Goal.com reflects on the sad demise of Venkatesh Dhanraj that is haunting the world of football as controversy surrounds with the blame being put back on the player's relatives...There are various aspects of growth that are discussed about Indian football day in and day out, most of them on an average point out to the development of the grassroots, but the question to be raised is: Is the future secured from thereon?
In 2004 it was Cristiano Junior, Arun Kumar suffered cardiac arrest after being treated for crack in his foot last year, and in a third incidence of it's kind in Bangalore itself, 28-year-old Venkatesh succumbed to a similar fate.
With no lessons learned, no trained physicians, no ambulance and no proper medical team, it was something waiting to happen. The most unfortunate fact remains that the football authorities themselves reportedly do not want to take the responsibility.
|How far are the paramedics?||...literally...|
We have earlier highlighted how the who's who in England have stepped up after their mistake in dealing with Petr Cech's head injury against Reading, that recently helped save the life of Fabrice Muamba thanks to the availability of a defibrillator.
Clearly, this is not about counting the blessings of others ahead of our own but about that instance when a footballer (Venkatesh D) is robbed of his sense of security while playing the sport that keeps him alive!
Venkatesh's father explained that "there was no medical team present, nor was there a first-aid kit available on the stadium during the match" and the Bangalore Mars player had to be carried since the stretcher didn't look reliable and further taken to the hospital by an auto-rickshaw given the absence of an ambulance.
Further, the General Secretary of the Karnataka Football Association (KFA), Krishna Narayanan claimed it was a rare occasion when a match was held without an ambulance "because there was some drainage work because of which roads were blocked."
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So much for a painful recap of taking a chance with life, the KFA President, A.R. Khaleel tried to heap the blame on Venkatesh’s relatives, as he told to Goal.com that, “The relatives of the player asked the coach to put him on the field since substitutes do not get the full match fee.”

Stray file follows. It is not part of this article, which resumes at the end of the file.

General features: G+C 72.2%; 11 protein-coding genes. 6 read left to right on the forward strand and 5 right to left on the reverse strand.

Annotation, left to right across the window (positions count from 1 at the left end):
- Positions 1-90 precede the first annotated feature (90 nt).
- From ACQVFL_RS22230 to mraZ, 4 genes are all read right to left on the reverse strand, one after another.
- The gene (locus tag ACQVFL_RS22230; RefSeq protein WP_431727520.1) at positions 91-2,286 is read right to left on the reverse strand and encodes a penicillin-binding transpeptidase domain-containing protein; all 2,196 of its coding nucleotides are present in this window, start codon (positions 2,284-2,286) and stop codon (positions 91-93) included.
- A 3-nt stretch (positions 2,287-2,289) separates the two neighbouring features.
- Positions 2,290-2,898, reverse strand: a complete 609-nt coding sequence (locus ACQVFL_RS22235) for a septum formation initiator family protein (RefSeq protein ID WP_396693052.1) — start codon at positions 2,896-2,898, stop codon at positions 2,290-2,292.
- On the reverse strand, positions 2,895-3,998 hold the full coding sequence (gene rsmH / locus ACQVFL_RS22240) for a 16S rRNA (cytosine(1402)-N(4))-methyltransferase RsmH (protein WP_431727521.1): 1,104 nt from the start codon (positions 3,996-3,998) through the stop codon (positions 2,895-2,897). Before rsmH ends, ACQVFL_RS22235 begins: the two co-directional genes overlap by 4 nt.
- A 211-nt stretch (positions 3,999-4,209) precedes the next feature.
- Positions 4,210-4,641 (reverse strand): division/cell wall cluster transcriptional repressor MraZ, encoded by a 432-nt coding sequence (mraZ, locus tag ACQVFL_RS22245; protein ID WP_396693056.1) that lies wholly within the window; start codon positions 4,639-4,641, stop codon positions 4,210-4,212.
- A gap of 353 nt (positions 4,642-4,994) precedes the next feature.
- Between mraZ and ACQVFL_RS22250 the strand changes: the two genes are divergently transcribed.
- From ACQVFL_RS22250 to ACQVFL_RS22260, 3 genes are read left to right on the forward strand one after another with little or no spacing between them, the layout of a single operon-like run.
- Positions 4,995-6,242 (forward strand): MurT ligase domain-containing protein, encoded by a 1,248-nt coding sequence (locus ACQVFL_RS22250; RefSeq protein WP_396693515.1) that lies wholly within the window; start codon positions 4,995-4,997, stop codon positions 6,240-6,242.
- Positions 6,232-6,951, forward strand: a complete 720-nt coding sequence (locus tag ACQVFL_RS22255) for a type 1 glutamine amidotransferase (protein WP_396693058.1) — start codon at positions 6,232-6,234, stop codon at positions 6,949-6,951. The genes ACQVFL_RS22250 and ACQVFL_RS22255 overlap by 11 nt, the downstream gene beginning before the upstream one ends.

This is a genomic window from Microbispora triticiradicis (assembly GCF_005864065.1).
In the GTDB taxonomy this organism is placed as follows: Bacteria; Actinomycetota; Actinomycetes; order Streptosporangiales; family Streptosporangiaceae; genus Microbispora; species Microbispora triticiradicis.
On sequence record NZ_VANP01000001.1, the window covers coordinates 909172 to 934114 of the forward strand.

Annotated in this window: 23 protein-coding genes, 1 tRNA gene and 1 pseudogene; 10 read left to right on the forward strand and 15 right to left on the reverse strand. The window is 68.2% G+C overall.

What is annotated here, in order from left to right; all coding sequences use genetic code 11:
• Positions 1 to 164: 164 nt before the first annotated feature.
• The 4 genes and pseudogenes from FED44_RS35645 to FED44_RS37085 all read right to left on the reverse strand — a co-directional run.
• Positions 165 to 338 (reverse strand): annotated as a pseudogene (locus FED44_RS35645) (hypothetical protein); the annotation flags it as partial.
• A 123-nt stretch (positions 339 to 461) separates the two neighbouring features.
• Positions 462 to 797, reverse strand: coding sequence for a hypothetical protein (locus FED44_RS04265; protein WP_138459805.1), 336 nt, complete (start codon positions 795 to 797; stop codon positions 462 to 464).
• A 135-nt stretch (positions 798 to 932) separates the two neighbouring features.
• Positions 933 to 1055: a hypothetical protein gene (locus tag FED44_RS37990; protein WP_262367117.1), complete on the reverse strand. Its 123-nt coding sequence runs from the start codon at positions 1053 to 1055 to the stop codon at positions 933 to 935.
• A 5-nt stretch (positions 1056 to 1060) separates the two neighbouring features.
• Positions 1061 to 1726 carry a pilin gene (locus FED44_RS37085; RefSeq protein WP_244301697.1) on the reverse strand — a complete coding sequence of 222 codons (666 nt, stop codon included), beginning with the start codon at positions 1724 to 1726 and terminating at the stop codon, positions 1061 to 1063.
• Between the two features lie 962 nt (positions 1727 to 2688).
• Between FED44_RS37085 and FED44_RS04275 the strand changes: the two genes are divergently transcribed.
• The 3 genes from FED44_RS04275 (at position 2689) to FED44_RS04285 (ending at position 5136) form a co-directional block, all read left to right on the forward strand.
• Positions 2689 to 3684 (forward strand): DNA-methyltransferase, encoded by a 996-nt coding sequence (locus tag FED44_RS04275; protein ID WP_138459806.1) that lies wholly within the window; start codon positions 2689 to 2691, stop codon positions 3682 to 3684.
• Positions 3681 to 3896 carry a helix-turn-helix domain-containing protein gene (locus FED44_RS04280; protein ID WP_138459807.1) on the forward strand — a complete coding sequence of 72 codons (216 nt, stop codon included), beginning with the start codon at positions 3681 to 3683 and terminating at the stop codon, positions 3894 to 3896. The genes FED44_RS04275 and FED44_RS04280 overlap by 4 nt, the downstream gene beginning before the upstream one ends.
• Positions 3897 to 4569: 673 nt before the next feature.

On this highly debatable topic, who takes the final call of a player's condition? Turning to developing the grassroots, any parent would not want their kid to die playing football! And God forbid anything happens to the child, would the parent be blamed of not being around or for encouraging their blood?
All the more, even the All India Football Federation (AIFF) President, Praful Patel states that "if for some reasons, something has gone wrong we will take action," and also believes that to lay the blame on Venkatesh's demise on just the "football management" would be silly.
Joining the dots together, what does all the above imply - that Venkatesh is to blame that he chose to play football, with Patel asking "If India does not get moving in five years when is it going to move." Doesn't the loss of two lives in two years due to lack of medical attention call for a sense of urgency or that the country will progress only if we win the Club World Cup or an U-17 World Cup bid? You have gotta be kidding, right?
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Even if the last breath claimed was that of a Bangalore district league player, it had the world talking about an "unknown" life lost which was a grim reminder of the potential a cardiac arrest poses which could strike any player playing anywhere in the world.
Although this will be a forgotten discussion as time passes by, it will be left for the family of the deceased to mourn for their loss and for the ones rightly responsible to look themselves in the mirror and ask if they are not accountable - not the Rs. 1 lakh compensation! After all first aid comes first.
"What's wrong with the world, mama?" as Black Eyed Peas sing.
At least NOW, do the football officials realise where the priority lies?
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